Jack Grealish will always remember the date his transfer was confirmed from Aston Villa to English champions Manchester City.
The season prior to the transfer saw him score 6 goals and 10 assists for Aston Villa, which convinced Pep Guardiola to spend some big bucks on the England international.
How much, you ask? About £100m.
Some say that Pep and City overpaid for the midfielder. His valuation as per transfermarkt.com before the transfer was only about £59m. An underlying feeling was that the “English tax” was at play here.
English tax is a terminology used in club footballing circles wherein Premier League clubs pay astonishing premiums to purchase English talents. An English player is bound to cost much higher than an equally rated Non-British player.
Other players for whom clubs have paid this “tax” is Harry Maguire, Ben White and Jadon Sancho.
Regardless of the money paid, the Cityzens expected a lot from the 2020 Aston Villa Player of the Season.
But due to a variety of reasons, Grealish has been unable to come close to matching expectations, let alone surpassing them.
The 2021-22 season ended with the midfielder getting only 3 goals and 3 assists in 26 PL games.
He has played in only 3 of the 7 PL games this season, scoring once.
Manchester City has an abundance of talent and under-performance like this will only result in a lack of playing time for Jack.
Recently, manager Pep Guardiola tried to defend his player, saying “We didn’t sign him (Grealish) for goals and assists at Aston Villa – there were other reasons”.
Quite what these “other” reasons were, we are not really sure.
What we do know is Pep knows how football works. He has been in the business long enough. He knows he has to protect his players.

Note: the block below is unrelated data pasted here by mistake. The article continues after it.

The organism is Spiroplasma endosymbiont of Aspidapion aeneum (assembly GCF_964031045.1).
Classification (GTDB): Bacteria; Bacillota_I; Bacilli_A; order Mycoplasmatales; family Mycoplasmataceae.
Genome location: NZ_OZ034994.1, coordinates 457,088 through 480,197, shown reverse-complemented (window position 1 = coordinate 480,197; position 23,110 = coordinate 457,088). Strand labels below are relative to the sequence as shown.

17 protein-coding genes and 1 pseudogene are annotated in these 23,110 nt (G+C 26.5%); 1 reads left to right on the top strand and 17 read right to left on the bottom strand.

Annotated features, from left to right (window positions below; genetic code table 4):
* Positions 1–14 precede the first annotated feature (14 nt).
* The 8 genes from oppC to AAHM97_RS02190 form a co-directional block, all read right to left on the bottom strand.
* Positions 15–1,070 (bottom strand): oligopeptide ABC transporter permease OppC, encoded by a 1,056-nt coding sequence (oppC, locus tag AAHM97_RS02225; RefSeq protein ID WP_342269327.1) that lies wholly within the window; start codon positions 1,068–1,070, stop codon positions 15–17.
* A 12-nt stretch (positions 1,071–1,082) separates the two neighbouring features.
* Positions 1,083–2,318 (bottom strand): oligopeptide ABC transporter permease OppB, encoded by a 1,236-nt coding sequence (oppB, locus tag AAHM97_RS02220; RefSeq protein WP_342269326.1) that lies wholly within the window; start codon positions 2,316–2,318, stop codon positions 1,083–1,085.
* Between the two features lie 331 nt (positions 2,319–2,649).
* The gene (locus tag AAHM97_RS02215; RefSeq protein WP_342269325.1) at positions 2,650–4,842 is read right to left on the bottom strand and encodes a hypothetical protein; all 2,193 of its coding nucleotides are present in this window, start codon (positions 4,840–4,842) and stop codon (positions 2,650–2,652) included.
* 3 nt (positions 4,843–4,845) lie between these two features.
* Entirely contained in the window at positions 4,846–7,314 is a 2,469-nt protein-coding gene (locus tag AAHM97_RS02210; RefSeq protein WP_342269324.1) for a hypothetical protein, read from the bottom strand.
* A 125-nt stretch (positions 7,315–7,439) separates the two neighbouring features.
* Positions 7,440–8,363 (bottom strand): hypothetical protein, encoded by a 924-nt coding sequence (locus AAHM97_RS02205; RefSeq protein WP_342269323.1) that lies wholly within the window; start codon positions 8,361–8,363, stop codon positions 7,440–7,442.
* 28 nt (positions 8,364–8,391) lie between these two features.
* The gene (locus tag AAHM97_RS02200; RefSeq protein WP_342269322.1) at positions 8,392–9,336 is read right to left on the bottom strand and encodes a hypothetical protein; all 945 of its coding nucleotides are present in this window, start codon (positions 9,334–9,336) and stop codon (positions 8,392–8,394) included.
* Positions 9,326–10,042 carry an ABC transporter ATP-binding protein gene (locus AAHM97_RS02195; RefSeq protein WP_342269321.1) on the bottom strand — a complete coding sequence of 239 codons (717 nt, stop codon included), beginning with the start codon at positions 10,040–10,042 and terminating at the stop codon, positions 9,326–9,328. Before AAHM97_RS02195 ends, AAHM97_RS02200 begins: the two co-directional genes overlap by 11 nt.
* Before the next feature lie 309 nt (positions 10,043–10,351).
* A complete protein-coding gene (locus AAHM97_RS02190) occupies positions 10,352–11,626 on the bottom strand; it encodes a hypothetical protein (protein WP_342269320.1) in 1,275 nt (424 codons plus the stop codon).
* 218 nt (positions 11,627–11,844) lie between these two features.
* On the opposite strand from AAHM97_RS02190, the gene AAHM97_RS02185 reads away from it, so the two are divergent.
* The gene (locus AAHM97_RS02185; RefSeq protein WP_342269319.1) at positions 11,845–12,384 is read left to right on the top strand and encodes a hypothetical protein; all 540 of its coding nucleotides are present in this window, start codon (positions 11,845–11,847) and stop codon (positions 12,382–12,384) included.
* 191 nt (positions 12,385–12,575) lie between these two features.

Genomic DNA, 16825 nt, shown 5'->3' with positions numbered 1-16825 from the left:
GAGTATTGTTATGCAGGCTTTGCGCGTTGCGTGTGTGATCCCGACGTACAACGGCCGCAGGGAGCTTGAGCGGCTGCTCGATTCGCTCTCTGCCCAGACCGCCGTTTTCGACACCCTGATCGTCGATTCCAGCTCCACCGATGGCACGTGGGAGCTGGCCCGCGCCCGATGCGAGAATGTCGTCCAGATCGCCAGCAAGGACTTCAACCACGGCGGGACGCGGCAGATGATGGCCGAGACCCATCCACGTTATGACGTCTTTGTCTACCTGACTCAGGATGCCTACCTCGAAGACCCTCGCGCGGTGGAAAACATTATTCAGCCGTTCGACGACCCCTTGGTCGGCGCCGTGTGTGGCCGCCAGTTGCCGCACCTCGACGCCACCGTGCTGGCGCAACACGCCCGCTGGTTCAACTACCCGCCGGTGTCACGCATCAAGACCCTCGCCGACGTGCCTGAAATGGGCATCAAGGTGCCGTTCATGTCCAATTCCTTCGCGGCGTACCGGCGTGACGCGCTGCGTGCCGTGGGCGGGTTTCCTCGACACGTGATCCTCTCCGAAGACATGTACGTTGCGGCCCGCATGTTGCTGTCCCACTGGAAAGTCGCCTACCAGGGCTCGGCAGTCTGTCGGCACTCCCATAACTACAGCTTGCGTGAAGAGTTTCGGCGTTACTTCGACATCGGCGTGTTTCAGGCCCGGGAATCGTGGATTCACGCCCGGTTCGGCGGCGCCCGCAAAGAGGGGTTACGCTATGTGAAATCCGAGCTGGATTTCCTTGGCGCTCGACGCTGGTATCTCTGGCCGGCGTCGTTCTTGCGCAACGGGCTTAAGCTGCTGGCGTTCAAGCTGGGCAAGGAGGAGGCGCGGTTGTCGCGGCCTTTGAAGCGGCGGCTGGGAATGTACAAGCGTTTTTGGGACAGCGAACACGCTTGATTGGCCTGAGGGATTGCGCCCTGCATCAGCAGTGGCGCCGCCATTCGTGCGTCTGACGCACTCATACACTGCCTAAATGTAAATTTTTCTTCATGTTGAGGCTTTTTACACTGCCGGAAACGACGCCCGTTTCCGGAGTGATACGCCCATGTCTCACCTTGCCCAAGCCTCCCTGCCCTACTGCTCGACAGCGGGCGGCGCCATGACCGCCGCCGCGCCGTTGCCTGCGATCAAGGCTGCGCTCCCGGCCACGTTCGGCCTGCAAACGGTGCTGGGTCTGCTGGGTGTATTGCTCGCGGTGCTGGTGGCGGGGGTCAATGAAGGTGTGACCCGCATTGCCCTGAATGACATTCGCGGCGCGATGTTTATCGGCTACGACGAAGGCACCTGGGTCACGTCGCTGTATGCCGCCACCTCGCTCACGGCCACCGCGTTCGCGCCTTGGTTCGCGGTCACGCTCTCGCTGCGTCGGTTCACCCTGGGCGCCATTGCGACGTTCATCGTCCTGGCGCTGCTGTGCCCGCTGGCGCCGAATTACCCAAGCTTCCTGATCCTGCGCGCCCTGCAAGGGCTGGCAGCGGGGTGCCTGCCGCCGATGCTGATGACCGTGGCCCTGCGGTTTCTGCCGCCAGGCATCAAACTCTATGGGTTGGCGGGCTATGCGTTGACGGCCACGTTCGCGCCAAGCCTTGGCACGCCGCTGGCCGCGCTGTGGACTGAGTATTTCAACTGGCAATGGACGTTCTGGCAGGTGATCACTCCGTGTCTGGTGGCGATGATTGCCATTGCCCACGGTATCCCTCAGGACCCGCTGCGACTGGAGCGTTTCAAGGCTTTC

But he has a responsibility towards not just the players but the club owners as well. Grealish’s value has gone down due to his reduced playing time and output.
So Pep has tried to shift the battleground by giving justification, in order to recoup as much as he can on the investment.
But how much can Pep get back? For that, we look at his market value.
A player’s market value is calculated based on various parameters like age, performance and peer transfer values among other things.
Football Benchmark values him at £65m. As per TransferMarkt.com, the City player is currently valued slightly lower, at £63m.
The folks over at CIES Football Observatory rate him even worse, at around £52m.
FootballTransfers though have been especially brutal with Grealish, valuing him at a meagre £31m.
However, for teams to take a punt on him, it’s not just the transfer fee that matters.
His wages too, are quite high, earning upwards of £300,000 per week. For context, the average weekly salary in the league is somewhere around £70,000.
The Englishman is the second highest earner at the club, behind Belgian superstar KDB and new acquisition Erling Haaland.
Any willing club will have to fork out a considerable amount not just in transfer fees but also wages.
Jack’s World Cup performances, should he be in the squad, will influence a lot of teams regarding his transfer.
If he is dropped from the squad, however, his market value will take more tumbles. Let’s hope for Grealish’s, and Man City’s sake, that this does not happen.